It starts with a middle-aged man sitting next to an older woman. She’s clearly his mother. They are talking to someone who looks like a medical professional. Then he opens his mouth wide in a huge scream – but there’s no sound, just music. Then it’s a middle-aged woman sitting in a car. Next to her is an older man, her father, tubes in his nose for oxygen. She grips the steering wheel and there is another silent scream. This video is dramatic and unsettling, and according to the AARP, that’s the point.
The video is the beginning of a public service announcement that began running all over the country this summer. It’s a creation by both the AARP and the AdCouncil with the goal of making sure family caregivers get the help they need.
“We want to help caregivers self-identify because we know, by and large, they don’t. They see themselves as: ‘I’m just being a daughter,’ and ‘I’m just being a son,’” said Liz Bradley with the AARP.
Bradley says many of these sons and daughters are in the Baby Boomer generation and are helping their parents get to the doctor, manage their bills, cook meals, do laundry and many other daily activities.
“Many of the folks who do that type of work don’t identify as caregivers,” Bradley said.
Can You Relate?
The AARP joined with the AdCouncil to create the PSA because of the looming numbers of family caregivers and the increase that is coming in the future.
“This could rise to a major public health risk for these caregivers. They’re depleting their own assets. They’re having their own health issues when they are unsupported and frustrated and feeling alone,” Bradley said.
The average family caregiver is a woman, about 50 years old and provides about 20 hours of care a week. That adds up to $450 billion annually.
“We see the constant plight of the working caregiver – really seeing this 50-year-old woman who is almost putting in equivalent hours to a part time job,” Bradley said. “[She is] missing work and having her own health issues, pulling away from her own relationships and her own family to focus her time and energy to care for somebody else and not caring for themselves.”
The next goal of the PSA and the entire ad campaign is to get the family caregiver to ask for help.
“We realized caregivers wanted to have connections,” Bradley said. “With caregiving, things happen very sporadically and very immediately. You are sometimes thrown into a situation where you may not have others to talk with.”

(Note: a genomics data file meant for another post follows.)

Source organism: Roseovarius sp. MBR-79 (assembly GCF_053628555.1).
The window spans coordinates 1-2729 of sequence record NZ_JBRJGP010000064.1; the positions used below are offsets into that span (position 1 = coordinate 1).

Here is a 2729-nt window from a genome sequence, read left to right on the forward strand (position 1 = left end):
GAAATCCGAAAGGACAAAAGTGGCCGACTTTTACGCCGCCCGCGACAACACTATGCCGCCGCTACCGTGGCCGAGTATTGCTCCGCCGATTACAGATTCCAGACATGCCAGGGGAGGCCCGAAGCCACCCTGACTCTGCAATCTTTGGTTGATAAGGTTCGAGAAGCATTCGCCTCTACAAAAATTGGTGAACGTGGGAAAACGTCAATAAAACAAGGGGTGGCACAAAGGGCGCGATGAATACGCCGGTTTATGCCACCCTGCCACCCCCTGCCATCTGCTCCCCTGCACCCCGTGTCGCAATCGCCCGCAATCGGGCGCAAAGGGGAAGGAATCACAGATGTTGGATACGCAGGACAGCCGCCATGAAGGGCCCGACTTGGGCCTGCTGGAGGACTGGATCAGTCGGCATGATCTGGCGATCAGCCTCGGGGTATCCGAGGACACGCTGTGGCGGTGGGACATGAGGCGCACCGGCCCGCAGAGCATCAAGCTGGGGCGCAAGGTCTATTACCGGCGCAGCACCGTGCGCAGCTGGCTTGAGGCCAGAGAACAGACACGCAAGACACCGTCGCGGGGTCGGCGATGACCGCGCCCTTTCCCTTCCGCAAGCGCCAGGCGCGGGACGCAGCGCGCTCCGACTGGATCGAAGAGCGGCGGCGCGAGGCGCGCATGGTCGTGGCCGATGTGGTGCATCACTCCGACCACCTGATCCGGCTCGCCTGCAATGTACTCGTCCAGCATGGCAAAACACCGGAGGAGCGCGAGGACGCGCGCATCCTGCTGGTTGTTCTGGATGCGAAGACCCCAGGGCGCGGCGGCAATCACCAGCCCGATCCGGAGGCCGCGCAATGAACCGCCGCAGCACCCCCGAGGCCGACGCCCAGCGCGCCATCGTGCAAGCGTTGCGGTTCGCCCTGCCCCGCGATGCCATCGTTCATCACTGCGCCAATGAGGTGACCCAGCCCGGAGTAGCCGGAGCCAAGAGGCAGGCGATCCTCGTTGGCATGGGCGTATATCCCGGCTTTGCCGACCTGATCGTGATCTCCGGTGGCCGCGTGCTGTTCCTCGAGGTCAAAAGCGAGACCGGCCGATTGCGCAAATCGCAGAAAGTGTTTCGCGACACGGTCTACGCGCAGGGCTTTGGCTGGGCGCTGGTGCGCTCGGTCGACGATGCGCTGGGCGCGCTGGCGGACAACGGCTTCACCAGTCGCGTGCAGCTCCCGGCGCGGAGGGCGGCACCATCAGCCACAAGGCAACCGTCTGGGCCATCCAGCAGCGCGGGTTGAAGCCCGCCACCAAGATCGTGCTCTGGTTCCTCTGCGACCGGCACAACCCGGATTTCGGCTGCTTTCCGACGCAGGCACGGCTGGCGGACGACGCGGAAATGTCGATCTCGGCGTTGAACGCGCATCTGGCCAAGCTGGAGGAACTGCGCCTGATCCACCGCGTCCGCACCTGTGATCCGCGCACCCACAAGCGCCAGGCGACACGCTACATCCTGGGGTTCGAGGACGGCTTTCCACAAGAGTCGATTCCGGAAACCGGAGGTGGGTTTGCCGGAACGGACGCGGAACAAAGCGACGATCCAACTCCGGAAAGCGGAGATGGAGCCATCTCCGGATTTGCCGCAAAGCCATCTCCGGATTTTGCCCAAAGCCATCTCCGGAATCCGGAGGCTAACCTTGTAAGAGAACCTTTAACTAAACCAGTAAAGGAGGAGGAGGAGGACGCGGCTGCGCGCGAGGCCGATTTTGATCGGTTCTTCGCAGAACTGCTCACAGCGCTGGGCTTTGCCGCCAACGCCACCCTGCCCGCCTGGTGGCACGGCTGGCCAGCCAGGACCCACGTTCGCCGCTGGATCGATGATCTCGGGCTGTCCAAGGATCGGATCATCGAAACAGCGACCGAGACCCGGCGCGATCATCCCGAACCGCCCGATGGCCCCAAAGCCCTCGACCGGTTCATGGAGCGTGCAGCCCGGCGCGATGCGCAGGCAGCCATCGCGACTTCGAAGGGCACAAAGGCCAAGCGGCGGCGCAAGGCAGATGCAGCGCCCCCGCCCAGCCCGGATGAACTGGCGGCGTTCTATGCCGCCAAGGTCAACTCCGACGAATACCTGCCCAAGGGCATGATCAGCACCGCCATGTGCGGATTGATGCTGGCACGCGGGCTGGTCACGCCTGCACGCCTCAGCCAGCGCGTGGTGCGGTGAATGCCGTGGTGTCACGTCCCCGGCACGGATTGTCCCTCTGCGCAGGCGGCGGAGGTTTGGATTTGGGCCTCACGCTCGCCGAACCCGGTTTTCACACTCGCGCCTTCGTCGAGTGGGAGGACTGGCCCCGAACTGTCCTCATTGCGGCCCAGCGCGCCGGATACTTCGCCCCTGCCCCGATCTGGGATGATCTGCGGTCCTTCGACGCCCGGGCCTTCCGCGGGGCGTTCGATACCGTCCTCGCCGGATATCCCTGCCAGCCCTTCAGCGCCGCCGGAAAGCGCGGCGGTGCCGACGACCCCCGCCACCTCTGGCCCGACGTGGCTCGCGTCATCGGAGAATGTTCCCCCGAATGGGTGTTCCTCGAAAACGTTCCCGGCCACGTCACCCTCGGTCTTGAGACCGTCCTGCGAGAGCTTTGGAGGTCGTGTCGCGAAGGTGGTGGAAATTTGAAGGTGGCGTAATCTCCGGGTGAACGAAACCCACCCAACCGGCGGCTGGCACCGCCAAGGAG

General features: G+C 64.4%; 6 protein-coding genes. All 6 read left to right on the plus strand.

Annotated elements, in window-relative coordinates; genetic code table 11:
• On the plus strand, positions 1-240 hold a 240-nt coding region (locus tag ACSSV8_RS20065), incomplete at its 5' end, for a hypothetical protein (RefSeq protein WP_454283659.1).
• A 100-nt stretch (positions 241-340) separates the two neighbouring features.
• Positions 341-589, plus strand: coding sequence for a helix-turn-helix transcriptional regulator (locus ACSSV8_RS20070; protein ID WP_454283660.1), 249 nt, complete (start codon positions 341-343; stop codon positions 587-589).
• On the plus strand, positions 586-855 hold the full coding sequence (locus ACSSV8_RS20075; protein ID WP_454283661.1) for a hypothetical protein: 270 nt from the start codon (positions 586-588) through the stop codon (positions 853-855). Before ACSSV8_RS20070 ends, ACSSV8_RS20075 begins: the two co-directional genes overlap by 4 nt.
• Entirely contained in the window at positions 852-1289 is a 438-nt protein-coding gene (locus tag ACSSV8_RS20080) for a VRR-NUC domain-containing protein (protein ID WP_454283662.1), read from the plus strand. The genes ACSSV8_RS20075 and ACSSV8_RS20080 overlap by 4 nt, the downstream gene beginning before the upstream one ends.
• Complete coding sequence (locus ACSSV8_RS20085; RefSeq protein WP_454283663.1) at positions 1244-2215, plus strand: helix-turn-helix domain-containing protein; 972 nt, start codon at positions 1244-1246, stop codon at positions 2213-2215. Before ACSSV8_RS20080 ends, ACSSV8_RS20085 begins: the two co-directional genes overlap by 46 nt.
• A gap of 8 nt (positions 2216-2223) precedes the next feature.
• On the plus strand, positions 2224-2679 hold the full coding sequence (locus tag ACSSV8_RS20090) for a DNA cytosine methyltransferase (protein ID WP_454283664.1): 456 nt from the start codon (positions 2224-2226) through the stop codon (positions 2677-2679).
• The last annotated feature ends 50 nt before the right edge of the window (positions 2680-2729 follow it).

You're Not Alone
Bradley says the goal of the ad campaign is so family caregivers are “realizing that they’re not alone and that while you may want to scream, first of all, you can – and you should – and there are resources and information and people out there to help.”
The PSAs will run for the next three years, but there will be more of a presence on television in November after the presidential election. November is also National Family Caregiving Month. There are also print ads and two radio ads. The radio ads are very different than the television versions, but accomplish the same goal. One is a list of the things a family caregiver has to do every day, over and over in a difficult repetition and the other is a caregiver’s voice demonstrating what she says to others and what she is actually saying inside her own head. You can listen to the radio ads or look at the print versions at caregiving.adcouncil.org.
Bradley knows the television ad is shocking – the AARP felt the same way about it too. But they realized how well it works after showing it to actual family caregivers.“They really responded to it. We really got them,” she said. “We weren’t trying to say: ‘We know what you are going through.’ We just tried to show what we are hearing from caregivers about the taxing emotional weight on them.”
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